It's....... SUNDAY! And not just any Sunday, it's Father's Day. So for anyone out there reading this column who has children of their own, Happy Father's Day to you, as you deserve a day of dedication for being good parents.
I had some great feedback on the "Week in Review" column, which basically means it will be a regular PDC feature from now on for Saturdays. I felt pretty comfortable writing it, too, which was much better than forcing myself to spend a few hours on a history column. A lot of recent fans or already knowledgeable fans liked the Week in Review column better, as well. So it shall remain. Send in suggestions to make it better, if possible.
If only there was a Pay Per View to hype this week. It would make today's column *that* much easier to write. After watching Royal Rumble 1992, I do have an idea. It won't be a history column, but it will be more of a comparison.
On to the PDC.
The EliteRoddy Piper
Kerry Von Erich
Macho Man Randy Savage
Greg "the Hammer" Valentine
I.R.S. (Mike Rotunda)
"Superfly" Jimmy Snuka
Col. Mustafa (Iron Sheik)
Rick "the Model" Martel
Legion of Doom
Hacksaw Jim Duggan
That's about everyone who participated in Royal Rumble 1992. The "elite" scene featured many wrestlers in their peak. The Undertaker was still youthful back then and without any ridiculous powers just yet. Sid was peaking, bigtime. Kerry Von Erich was wrestling good in the WWF, just before the drugs destroyed him. Macho Man came back like a ball of fire for his Jake the Snake feud. Dibiase was stuck defending the Million Dollar belt, but still a hated guy from the crowd's standpoint. Piper made one great last run in the WWF, then he put over Bret Hart, and then it was over. Hogan was going down from his 1989 peak, but still a great draw. Same with Ric Flair. But Sid was the man back then, as he had the look, the power, and just the raw energy that gave the WWF a reason to pick him up in the first place. The main event scene was probably a bit better than today's standards, which I'll cover in a bit. After Wrestlemania and then Summerslam, the WWF lost a lot of these guys to injuries, retirements, or internal problems. Note that the WWF gained the Ultimate Warrior after this, as well, at Wrestlemania that year. He didn't stick around long, either.
The veterans are decent, for they represented the midcard of the WWF thereafter. They either wrestled tag or had something with an Elite wrestler, like Jake Roberts, who was really relying on the bottle and the straw during this time. The "other" section was filled with tag wrestlers or just total gimmicked guys. It was the beginning of the end for the WWF in that department, especially on creations like the Skinner, who got no pop when he came out at Royal Rumble 1992.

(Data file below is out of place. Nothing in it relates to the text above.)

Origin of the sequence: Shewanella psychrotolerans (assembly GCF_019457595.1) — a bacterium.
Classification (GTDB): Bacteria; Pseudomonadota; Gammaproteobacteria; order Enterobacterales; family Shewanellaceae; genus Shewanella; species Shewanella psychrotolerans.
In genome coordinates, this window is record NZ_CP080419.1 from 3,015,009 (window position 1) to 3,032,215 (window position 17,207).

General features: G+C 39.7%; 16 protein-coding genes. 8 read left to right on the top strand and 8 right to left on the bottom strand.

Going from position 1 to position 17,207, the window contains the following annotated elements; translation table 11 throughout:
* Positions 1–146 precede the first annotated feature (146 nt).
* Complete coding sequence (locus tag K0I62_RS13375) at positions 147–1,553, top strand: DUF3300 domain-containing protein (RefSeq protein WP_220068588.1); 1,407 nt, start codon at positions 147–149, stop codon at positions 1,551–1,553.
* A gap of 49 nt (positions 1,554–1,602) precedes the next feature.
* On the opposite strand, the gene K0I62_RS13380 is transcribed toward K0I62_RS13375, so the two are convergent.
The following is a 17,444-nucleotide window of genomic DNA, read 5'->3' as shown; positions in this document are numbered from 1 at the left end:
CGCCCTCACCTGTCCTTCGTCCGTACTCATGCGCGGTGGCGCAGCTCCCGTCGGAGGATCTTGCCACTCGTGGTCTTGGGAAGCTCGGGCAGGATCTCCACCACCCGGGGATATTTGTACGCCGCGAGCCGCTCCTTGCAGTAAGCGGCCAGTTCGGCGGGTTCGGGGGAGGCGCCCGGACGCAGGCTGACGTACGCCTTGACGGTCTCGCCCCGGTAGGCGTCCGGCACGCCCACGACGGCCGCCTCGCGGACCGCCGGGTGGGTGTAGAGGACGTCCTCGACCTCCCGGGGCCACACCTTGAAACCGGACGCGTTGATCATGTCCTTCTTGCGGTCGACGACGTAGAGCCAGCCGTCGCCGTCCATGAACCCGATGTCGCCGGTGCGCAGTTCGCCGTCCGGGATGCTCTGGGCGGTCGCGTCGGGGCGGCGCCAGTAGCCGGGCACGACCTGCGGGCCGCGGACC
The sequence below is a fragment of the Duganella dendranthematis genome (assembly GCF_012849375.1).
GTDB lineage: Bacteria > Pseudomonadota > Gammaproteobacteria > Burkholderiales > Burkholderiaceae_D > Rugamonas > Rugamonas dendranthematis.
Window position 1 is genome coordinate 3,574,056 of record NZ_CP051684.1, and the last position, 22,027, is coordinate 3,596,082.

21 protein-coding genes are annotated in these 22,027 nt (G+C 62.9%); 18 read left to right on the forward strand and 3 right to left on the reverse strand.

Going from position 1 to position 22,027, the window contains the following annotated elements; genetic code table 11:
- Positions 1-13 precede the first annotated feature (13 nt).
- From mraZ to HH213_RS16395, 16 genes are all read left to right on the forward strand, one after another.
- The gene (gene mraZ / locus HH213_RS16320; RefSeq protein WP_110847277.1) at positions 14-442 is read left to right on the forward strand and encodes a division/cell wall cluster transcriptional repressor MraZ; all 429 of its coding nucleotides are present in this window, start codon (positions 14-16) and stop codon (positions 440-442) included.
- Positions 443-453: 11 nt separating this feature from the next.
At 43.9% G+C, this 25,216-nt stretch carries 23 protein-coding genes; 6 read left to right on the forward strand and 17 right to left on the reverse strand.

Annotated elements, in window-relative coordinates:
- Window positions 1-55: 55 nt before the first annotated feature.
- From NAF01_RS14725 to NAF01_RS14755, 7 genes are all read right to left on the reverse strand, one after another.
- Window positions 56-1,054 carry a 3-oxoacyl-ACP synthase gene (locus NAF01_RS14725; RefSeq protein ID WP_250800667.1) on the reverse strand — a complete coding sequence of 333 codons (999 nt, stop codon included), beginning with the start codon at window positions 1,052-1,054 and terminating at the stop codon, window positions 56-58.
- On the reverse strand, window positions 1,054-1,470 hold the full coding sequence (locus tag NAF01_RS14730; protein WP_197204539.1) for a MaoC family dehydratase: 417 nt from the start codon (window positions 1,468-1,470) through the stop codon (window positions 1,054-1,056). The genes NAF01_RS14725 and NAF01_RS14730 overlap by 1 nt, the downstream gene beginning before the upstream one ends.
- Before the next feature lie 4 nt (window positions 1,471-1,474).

But take a look at the "future" section. This is a big argument to why the 1992 roster couldn't carry the WWF on success longer than expected. The WWF had NO real set developmental territories to send wrestlers, nor did they have a pile of potential talent lying around, like the WWF today has. The WWF just had HBK, Bret Hart (although he was older than the rest), Owen Hart, and the Bulldog. Note that these wrestlers were around from 1994 - 1997, and only Owen, although on a limited tag role, could get a piece of the WWF's big success after 1998. Let's take a good look at today's roster, just like I did with the 1992 one.
Bubba Ray Dudley
Scotty 2 Hotty
Right To Censor
Wow, what a roster. I'm pretty much convinced that the current WWF roster is much more stacked than the 1992 roster, especially when you take a look at the "Future" section. Note that the future ones means the guys who have yet to get the World Title or to be regularly featured in the main event. Just take a look at all of that great young talent that the WWF currently has right now. Even worse, note that they have less regular or gimmicked wrestlers than back then, and better seasoned veterans to use, I'd argue.
In terms of the main eventers or Elite, I'd go with the 1992 roster instead. There, you'd have a much younger and better Undertaker, a peaking Sid, a younger Ric Flair, along with other great wrestlers. The main eventers or Elite now, with the exception of Kurt Angle, who is the best that the WWF has to offer these days, are exhausted and have become stale compared to the 1992 guys back then, with the exception of Hulk Hogan, who was going downhill by then. Hogan only had one more year of WWF action to go, back then.
But I'm still amazed at how much young talent the WWF has currently stockpiled just in their federation alone! Just think if they have to use WCW talent on their shows instead of having a totally separate show in itself. Wow. Then, why not consider the vast amount of talent stockpiled down at Ohio Valley Wrestling. Now that's very scary, and because of that, the WWF will always have a great roster putting on great performances, every year, for a long time now. They did NOT have that in 1992, and when Hogan "retired", Flair went back to WCW, Sid was released, Macho became an announcer, and Undertaker turned face to wrestle the biggest slugs money could buy. They had nothing to turn to, until they pushed Bret Hart to the title.
The WWF has a long list of choices to push to the top, and that's very scary. So I'm convinced, now, totally that the 2001 roster is much more elite than the 1992 one. Just typing out the rosters helped me realize that, and I'll be quiet when comparing 2001 to 1992. I will note that both rosters put on 2 of the best Wrestlemanias, ever, which goes to show you that both rosters are truly excellent.
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@That's all for this fun filled column. I'll be back to hype RAW is WAR tomorrow, which is as the schedule says. So until then, just chill till the next episode!
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